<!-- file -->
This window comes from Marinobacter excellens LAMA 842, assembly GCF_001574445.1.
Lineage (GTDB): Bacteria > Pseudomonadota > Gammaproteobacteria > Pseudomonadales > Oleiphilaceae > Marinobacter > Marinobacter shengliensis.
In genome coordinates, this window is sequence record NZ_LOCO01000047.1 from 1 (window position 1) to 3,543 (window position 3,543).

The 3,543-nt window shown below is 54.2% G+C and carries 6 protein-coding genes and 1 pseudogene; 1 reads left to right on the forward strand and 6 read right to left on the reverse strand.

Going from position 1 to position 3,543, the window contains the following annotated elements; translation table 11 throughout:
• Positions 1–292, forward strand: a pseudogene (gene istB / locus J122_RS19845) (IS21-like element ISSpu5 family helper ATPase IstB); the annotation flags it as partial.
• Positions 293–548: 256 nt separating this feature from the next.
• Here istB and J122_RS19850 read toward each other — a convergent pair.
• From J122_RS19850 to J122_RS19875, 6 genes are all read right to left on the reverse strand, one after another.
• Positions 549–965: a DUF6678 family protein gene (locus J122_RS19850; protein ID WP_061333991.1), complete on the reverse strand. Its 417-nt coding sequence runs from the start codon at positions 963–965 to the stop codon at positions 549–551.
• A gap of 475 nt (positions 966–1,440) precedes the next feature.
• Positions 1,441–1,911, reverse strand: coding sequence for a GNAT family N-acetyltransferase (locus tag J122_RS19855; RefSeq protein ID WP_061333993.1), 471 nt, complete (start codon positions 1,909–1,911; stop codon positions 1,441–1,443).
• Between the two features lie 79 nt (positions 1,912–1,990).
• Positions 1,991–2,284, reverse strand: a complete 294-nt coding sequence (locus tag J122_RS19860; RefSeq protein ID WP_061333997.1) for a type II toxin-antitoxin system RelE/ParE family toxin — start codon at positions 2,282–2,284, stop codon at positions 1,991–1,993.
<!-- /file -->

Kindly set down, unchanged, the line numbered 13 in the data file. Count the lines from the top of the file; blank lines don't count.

• Between the two features lie 79 nt (positions 1,912–1,990).